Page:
During a closed session a month ago Raleigh City Councilors approved a $150,000 contribution to the Christian Congregation of Jehovah’s Witnesses convention that will be held next year at the PNC Arena.
The city has been contributing money toward the event since it first came to Raleigh seven years ago.
“This is not new,” said City Manager Russell Allen. He said the event has been built into the city’s annual budget for awhile.
The approval came during a closed session after the regular Sept. 18 City Council meeting. The meeting minutes obtained by the Record, posted below, read, “City Manager Allen stated the Council knew his feelings about the request.”
He declined when asked to elaborate on those feelings during a later interview.
The Greater Raleigh Convention and Visitor’s Bureau and the Centennial Authority also contribute funding to the convention.
Dave Olsen, PNC Arena general manager, said that this is the only religiously affiliated event at the area that has a partnership with the city, the visitor’s bureau and the Centennial Authority.
Allen said that other religiously-affiliated groups and organizations typically use the convention center and could qualify for similar business development funding or discounts. But, this is the only event that is held at the arena and also receives some public funding.
According to the backup documents provided with the meeting minutes, the convention received a total of $275,000 in 2011.
The funding covers a portion of the arena rental plus expenses, said Olsen.
The convention is held over the course of two weekends during the mid-summer, when, Olsen said, business at the arena is slow. He said each day of the convention brings in about 10,000 people.
“They have been, specifically through these rough economic times, pretty consistent in attendance and the amount of money they bring to the local economy,” he said. “They’ve been pretty solid from a business standpoint all seven years.”
According to city documents, the projected revenue from the 2011 event in hotel and food and beverage sales is $7.8 million. The projected tax revenue – including sales taxes – amounts to about $301,000.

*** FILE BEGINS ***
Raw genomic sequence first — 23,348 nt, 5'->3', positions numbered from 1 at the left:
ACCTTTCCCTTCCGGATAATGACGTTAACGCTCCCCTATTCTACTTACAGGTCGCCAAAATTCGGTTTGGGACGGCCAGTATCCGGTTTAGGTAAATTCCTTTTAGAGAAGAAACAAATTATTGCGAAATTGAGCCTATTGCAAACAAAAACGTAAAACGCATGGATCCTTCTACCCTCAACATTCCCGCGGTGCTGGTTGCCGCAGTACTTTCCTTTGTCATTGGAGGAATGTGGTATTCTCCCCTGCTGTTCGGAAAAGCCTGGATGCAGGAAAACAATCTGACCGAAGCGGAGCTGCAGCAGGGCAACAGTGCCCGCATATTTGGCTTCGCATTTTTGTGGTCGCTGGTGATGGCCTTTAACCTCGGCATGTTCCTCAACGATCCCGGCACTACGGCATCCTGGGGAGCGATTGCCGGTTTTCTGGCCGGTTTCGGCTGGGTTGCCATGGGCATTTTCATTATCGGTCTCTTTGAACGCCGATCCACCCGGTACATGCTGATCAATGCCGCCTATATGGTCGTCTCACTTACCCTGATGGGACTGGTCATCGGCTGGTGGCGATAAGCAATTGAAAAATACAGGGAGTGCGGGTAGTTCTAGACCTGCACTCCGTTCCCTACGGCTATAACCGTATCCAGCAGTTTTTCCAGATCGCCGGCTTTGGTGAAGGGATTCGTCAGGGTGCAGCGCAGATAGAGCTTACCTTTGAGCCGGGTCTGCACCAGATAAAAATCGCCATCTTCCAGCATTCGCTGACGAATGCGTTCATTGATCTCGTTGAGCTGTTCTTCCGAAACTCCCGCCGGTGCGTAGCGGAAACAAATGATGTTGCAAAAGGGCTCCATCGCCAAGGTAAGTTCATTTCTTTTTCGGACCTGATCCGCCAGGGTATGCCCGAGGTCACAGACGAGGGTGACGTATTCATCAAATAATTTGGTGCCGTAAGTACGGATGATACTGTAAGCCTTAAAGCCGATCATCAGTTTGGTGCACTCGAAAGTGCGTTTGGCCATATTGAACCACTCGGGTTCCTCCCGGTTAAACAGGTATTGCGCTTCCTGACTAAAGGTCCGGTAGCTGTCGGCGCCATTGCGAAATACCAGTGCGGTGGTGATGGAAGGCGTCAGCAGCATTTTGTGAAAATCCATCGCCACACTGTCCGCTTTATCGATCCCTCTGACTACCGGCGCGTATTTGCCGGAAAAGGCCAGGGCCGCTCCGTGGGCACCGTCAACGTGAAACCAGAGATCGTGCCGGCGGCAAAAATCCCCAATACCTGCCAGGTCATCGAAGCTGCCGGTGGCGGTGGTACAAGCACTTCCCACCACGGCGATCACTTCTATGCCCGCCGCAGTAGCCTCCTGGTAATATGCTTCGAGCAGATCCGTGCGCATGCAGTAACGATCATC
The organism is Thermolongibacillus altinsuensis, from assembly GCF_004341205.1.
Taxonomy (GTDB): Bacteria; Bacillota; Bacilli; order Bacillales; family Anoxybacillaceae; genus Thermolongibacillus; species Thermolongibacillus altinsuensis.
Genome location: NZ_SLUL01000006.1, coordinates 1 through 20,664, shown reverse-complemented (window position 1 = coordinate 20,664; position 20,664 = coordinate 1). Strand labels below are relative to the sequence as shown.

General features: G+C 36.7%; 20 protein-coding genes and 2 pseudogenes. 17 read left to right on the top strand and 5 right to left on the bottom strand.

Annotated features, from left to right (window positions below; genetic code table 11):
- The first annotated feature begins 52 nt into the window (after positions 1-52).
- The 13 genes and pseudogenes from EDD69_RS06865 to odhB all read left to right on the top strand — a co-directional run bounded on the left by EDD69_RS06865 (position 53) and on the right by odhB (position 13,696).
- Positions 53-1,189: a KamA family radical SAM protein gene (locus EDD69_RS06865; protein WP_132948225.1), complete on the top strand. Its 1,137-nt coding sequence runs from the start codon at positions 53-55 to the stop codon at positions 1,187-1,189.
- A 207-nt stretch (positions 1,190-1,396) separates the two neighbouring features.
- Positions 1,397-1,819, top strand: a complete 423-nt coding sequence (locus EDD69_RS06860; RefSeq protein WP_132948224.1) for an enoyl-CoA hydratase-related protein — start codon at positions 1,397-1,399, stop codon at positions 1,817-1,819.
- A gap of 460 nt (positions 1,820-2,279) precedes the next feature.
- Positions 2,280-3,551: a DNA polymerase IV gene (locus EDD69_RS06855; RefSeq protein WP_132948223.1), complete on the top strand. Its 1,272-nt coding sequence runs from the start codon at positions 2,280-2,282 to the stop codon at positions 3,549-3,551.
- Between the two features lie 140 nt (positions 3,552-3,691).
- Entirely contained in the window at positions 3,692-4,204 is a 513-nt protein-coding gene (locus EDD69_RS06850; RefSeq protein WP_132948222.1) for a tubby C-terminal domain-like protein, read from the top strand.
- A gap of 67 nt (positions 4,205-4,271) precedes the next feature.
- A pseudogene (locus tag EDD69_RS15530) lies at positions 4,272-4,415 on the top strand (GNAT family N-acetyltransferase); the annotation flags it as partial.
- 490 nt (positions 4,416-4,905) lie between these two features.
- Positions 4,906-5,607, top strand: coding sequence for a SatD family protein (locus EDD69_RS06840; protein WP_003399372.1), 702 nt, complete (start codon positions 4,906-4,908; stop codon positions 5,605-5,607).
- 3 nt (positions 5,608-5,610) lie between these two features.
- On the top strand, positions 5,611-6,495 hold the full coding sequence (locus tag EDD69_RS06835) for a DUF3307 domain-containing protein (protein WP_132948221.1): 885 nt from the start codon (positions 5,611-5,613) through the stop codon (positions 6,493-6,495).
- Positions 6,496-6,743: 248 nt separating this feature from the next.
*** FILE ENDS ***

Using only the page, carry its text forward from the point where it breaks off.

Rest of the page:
Councilor Mary-Ann Baldwin said the city will contribute money to organizations that bring in that kind of economic boost to the city, especially during a slow season like August. She said that similar events include the CIAA tournament, which the city recently lost to Charlotte and the Ironman triathlon, which will be coming in the future.
The Give Back
In return, the group usually performs some kind of community service project at the arena.
Typically, Olsen said, the group will clean the building and the grounds for free, saving the arena money from hiring an outside contractor. In the past the group has also planted trees throughout the property.
But this year City Councilors say they want to see more outreach into the community.
Baldwin explained that in the past the City Council would encourage and suggest that the group to partner with other organizations in the community, but wouldn’t require it. The Jehovah’s Witnesses would instead perform some other kind of service work.
This year, she said they decided to tie the funding directly to the completion of a community service.
Councilors gave the group three options including providing support or volunteers for a local Habitat for Humanity project, Helping Hands Mission relocation or a food or clothing drive for one of the city’s food banks or shelters. The group could suggest its own partnership, but it must be approved by the City Council.